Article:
How to Prepare For A WTA Backcountry Trip
WTA's backcountry volunteer trips can be fun and rewarding, but they do require a little extra prep. Luckily, we've got you covered. Here's everything you need to be fully prepared for a volunteer vacation or a backcountry response trip with WTA.
Before you go - Training for your trip
Get into Your peak condition
Backcountry trips often have long hikes to the campsite or worksite, and involve working on trail maintenance multiple days in a row.
So it's a good idea to work on your flexibility and strength leading up to your backcountry trip. You might want to work on some endurance training, too. No need to stress too much though. Everyone works (and hikes!) at their own pace on WTA work parties.
- Training tips so you can move mountains today and feel good tomorrow
- Training Hikes: Try these to build endurance
- Alternately, filter through the hikes in our Hiking Guide to find the perfect trail near you to train on.
Even seasoned volunteers and experienced backpackers can benefit from training before summer kicks off. Photo by Anna Roth
Pack Everything You Need (And Some Things You Want)
It's most important that you're warm, dry, and well-fed on these trips, but sometimes a couple extra items in your pack go a long way towards making camp feel like home for a few days. We've got recommendations to make that happen, too.
We provide packing lists for you in your registration emails. Please check your gear at least four weeks in advance so that you can make any needed repairs or replacements.
Backcountry Response Teams
In The Field - Daily Schedules
Volunteer vacations and backcountry response teams have similar day-to-day structures with some key differences. Here's a schedule outline to give you an idea of what your trip will be like, plus testimonials from past volunteers about what their first backcountry trip with WTA was like.
Backcountry Response Teams
Meet the crew at the trailhead for introductions and a safety briefing. Pick up tools and begin the hike to camp. (Specific meeting time and location will be confirmed in advance by your crew leader).
Once we arrive at camp, we set up camp and eat lunch. If it's still early in the day, we may work on Day 1.
Around 4:00 or 5:00, we're back at camp to unwind, prepare our own dinners and eat together, then socialize before heading to our tents for the night.
Day 2 and Beyond
The crew usually wakes between 6 and 7:30 a.m., makes breakfast individually (but sitting together) and heads out to work until noon when we break for lunch.
After lunch, we continue trail work, stopping periodically for breaks. Depending on the project and the weather, work may end at different times each day, but usually no later than 5:00 p.m.
Depending on how long a hike out we have, we may work for a half day (until noon), or we may pack up camp and simply hike back to the trailhead. Your crew leader will have the specifics for this and will tell you on your trip.
Meet the crew at the trailhead at noon for introductions and a safety briefing, then hike to camp. (Specific meeting time and location will be confirmed in advance by your crew leader).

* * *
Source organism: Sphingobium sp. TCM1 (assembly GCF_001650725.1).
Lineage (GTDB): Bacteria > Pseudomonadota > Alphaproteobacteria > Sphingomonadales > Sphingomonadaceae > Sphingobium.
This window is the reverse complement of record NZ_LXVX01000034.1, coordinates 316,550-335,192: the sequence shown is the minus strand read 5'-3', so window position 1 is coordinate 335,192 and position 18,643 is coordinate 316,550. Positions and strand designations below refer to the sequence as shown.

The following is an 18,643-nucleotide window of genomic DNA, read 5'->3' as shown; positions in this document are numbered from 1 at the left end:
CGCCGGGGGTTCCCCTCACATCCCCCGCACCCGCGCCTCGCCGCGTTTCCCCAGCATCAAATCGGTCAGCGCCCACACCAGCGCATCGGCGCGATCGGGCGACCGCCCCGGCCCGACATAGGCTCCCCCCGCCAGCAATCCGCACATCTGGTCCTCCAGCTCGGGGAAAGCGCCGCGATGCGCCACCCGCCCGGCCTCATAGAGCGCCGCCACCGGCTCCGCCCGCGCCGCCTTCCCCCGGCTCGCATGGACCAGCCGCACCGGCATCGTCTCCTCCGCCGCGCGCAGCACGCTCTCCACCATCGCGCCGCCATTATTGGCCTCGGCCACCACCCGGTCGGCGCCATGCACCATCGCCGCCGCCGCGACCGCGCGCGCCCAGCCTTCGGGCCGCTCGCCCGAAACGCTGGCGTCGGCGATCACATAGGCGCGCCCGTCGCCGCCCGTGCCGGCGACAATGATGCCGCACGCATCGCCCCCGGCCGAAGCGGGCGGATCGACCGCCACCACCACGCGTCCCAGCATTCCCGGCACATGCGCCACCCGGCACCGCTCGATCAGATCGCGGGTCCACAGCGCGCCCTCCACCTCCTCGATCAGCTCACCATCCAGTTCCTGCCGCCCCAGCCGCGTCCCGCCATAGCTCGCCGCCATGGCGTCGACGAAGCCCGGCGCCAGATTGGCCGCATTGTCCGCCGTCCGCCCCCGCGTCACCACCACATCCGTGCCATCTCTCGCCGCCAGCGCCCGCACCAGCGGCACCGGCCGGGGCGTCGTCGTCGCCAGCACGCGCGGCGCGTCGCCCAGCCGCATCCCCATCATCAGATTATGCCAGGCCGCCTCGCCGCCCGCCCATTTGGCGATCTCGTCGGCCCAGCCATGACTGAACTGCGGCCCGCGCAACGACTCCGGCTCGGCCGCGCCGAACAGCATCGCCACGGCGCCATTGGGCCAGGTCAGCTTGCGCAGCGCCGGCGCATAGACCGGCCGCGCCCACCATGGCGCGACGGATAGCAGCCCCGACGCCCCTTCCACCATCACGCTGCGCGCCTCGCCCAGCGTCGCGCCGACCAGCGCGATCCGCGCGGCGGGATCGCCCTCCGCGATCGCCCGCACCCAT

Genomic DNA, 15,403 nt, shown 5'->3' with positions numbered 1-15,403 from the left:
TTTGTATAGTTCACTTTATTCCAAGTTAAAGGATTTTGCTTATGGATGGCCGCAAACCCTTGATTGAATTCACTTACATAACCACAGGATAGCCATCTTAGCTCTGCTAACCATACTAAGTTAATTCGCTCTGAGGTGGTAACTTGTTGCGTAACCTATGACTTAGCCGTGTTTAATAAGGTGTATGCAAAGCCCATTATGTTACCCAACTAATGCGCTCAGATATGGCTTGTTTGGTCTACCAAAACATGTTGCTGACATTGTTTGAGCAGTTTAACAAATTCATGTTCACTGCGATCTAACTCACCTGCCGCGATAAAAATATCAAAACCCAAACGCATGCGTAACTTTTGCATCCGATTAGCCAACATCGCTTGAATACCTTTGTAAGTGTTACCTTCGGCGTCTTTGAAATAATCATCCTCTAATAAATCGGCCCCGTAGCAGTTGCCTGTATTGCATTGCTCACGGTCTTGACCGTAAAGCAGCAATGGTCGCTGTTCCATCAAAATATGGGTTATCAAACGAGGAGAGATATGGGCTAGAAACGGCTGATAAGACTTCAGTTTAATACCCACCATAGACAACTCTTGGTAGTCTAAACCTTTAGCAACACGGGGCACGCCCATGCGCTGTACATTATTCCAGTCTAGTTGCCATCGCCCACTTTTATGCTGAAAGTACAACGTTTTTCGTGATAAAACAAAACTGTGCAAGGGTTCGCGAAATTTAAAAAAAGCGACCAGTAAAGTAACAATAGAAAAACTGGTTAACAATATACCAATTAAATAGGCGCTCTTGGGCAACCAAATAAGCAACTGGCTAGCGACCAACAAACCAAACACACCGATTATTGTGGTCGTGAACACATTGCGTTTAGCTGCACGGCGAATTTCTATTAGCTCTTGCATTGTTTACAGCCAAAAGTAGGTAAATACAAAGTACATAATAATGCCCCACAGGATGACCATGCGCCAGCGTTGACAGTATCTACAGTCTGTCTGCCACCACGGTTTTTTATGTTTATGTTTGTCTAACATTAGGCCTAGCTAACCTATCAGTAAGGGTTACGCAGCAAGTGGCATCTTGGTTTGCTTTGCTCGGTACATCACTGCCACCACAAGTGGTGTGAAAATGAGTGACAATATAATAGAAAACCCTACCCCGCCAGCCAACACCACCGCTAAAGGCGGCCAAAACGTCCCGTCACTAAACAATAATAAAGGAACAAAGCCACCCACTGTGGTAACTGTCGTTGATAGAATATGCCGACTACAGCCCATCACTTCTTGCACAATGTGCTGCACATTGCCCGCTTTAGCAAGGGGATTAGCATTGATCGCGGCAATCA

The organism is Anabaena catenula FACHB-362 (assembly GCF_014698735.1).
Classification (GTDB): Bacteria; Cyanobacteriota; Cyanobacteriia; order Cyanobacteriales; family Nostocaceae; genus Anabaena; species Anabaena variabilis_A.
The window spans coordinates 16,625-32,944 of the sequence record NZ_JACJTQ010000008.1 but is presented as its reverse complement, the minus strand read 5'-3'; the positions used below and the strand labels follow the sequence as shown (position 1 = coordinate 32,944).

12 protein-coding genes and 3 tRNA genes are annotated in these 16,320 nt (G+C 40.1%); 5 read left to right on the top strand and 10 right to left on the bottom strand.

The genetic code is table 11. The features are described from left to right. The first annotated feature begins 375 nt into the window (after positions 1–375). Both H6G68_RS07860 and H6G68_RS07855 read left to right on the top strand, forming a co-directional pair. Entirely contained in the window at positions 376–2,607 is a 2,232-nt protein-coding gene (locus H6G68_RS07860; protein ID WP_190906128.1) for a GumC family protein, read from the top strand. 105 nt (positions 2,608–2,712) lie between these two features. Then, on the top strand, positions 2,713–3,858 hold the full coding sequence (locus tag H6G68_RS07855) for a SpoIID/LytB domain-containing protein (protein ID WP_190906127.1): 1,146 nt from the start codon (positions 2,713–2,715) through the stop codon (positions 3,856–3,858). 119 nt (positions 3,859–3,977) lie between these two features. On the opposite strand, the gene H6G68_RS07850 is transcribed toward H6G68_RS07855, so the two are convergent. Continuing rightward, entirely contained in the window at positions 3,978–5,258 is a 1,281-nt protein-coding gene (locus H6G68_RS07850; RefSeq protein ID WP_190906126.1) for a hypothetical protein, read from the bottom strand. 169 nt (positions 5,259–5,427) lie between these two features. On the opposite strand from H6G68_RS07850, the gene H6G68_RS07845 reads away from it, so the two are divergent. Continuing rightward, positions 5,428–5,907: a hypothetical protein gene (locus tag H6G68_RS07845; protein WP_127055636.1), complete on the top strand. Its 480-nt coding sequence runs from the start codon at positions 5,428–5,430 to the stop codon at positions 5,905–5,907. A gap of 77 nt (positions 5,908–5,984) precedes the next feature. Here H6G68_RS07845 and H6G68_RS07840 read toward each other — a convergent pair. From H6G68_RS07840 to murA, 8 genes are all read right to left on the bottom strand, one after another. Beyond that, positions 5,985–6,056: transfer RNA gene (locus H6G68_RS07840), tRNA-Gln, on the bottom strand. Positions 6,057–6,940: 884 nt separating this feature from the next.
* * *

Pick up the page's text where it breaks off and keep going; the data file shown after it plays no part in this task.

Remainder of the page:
Once we arrive at camp, you'll set up your tent then assist in setting up the kitchen, wash station or digging a toilet location for the week. If it's still early in the day, we may work a bit on the project.
Around 4:00 or 5:00, we're back at camp to relax and prepare dinner together. We try to serve dinner by 6:00 p.m., then everyone helps clean up camp and socializes before heading to our tents for the night. Check out a sample menu for the week here.
Day 2 and Beyond
The crew usually wakes between 6 and 7:30 a.m.. We make and eat breakfast together, then you make your own lunch before heading out to work. We have lunch at the project site around noon.
After lunch, we continue working, stopping periodically for breaks. Depending on the project and the weather, work may end at different times each day, but usually no later than 3:30 p.m.
Depending on how long a hike out we have, we may work for a half day (until noon), or we may simply pack up camp and hike back to the trailhead. Your crew leader will have the specifics for this and will tell you on your trip.
Back at Home
Once you're home, kick back and write a trip report outlining what you accomplished on your trip. You'll get an email from the crew leader wrapping up the trip and sharing photos. If you have pictures you want to share with the crew (like this great one below), you can! Just look for the photos link in the summary report email.
Clean Your Gear
Gear can be pricey. Keep it in excellent condition so you can use it for years to come with our tips.
Write a Trip Report
Trip reports are a chance for you to brag about the work you and your crew did while informing hikers of what condition the trail is in.
Fill out our post-trip survey
We want to hear about your experience. When you get the summary email from your crew leader, you can tell us what you liked and what we can do better next time in the survey link there.